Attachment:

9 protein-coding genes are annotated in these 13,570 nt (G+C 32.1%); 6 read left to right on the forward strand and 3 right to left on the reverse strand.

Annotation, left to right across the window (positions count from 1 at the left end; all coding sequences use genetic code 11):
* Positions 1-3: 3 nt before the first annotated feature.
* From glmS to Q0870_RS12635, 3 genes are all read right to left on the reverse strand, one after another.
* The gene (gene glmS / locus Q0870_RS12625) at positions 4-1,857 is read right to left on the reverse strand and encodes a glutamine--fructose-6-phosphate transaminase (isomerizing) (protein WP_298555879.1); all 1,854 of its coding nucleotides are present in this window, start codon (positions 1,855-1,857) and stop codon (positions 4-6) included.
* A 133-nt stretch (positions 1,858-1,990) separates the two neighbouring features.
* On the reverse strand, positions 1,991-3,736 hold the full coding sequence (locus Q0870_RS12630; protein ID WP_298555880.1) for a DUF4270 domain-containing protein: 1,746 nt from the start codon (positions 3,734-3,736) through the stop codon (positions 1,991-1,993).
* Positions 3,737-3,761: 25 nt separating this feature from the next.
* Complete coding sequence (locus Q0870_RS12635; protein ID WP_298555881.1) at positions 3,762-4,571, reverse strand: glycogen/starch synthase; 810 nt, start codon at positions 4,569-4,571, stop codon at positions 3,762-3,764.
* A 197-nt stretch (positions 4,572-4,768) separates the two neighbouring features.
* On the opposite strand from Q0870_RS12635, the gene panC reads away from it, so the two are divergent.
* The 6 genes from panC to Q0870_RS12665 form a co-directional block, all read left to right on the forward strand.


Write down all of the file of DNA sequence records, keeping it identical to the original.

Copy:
9 protein-coding genes are annotated in these 13,570 nt (G+C 32.1%); 6 read left to right on the forward strand and 3 right to left on the reverse strand.

Annotation, left to right across the window (positions count from 1 at the left end; all coding sequences use genetic code 11):
* Positions 1-3: 3 nt before the first annotated feature.
* From glmS to Q0870_RS12635, 3 genes are all read right to left on the reverse strand, one after another.
* The gene (gene glmS / locus Q0870_RS12625) at positions 4-1,857 is read right to left on the reverse strand and encodes a glutamine--fructose-6-phosphate transaminase (isomerizing) (protein WP_298555879.1); all 1,854 of its coding nucleotides are present in this window, start codon (positions 1,855-1,857) and stop codon (positions 4-6) included.
* A 133-nt stretch (positions 1,858-1,990) separates the two neighbouring features.
* On the reverse strand, positions 1,991-3,736 hold the full coding sequence (locus Q0870_RS12630; protein ID WP_298555880.1) for a DUF4270 domain-containing protein: 1,746 nt from the start codon (positions 3,734-3,736) through the stop codon (positions 1,991-1,993).
* Positions 3,737-3,761: 25 nt separating this feature from the next.
* Complete coding sequence (locus Q0870_RS12635; protein ID WP_298555881.1) at positions 3,762-4,571, reverse strand: glycogen/starch synthase; 810 nt, start codon at positions 4,569-4,571, stop codon at positions 3,762-3,764.
* A 197-nt stretch (positions 4,572-4,768) separates the two neighbouring features.
* On the opposite strand from Q0870_RS12635, the gene panC reads away from it, so the two are divergent.
* The 6 genes from panC to Q0870_RS12665 form a co-directional block, all read left to right on the forward strand.